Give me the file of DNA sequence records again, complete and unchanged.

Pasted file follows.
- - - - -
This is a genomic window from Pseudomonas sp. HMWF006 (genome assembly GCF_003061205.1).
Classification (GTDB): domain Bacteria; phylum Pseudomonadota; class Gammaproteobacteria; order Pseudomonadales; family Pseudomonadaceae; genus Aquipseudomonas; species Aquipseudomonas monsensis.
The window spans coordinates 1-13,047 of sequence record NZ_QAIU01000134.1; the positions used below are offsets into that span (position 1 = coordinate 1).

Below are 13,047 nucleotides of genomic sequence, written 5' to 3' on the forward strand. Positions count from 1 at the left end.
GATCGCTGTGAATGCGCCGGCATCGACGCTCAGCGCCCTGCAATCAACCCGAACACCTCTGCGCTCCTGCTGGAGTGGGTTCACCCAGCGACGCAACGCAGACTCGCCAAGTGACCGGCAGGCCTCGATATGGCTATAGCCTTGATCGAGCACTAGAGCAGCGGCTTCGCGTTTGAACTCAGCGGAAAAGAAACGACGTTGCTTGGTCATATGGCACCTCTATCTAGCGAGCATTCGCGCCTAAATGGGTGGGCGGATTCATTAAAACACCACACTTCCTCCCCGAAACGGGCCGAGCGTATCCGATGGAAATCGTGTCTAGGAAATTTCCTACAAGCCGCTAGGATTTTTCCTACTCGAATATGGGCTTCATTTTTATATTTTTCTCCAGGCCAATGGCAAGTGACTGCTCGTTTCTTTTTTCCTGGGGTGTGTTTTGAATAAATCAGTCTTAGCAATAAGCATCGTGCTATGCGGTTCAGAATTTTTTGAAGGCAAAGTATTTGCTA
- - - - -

This is a genomic window from Pseudomonas sp. HMWF006 (genome assembly GCF_003061205.1).
Classification (GTDB): domain Bacteria; phylum Pseudomonadota; class Gammaproteobacteria; order Pseudomonadales; family Pseudomonadaceae; genus Aquipseudomonas; species Aquipseudomonas monsensis.
The window spans coordinates 1-13,047 of sequence record NZ_QAIU01000134.1; the positions used below are offsets into that span (position 1 = coordinate 1).

Below are 13,047 nucleotides of genomic sequence, written 5' to 3' on the forward strand. Positions count from 1 at the left end.
GATCGCTGTGAATGCGCCGGCATCGACGCTCAGCGCCCTGCAATCAACCCGAACACCTCTGCGCTCCTGCTGGAGTGGGTTCACCCAGCGACGCAACGCAGACTCGCCAAGTGACCGGCAGGCCTCGATATGGCTATAGCCTTGATCGAGCACTAGAGCAGCGGCTTCGCGTTTGAACTCAGCGGAAAAGAAACGACGTTGCTTGGTCATATGGCACCTCTATCTAGCGAGCATTCGCGCCTAAATGGGTGGGCGGATTCATTAAAACACCACACTTCCTCCCCGAAACGGGCCGAGCGTATCCGATGGAAATCGTGTCTAGGAAATTTCCTACAAGCCGCTAGGATTTTTCCTACTCGAATATGGGCTTCATTTTTATATTTTTCTCCAGGCCAATGGCAAGTGACTGCTCGTTTCTTTTTTCCTGGGGTGTGTTTTGAATAAATCAGTCTTAGCAATAAGCATCGTGCTATGCGGTTCAGAATTTTTTGAAGGCAAAGTATTTGCTA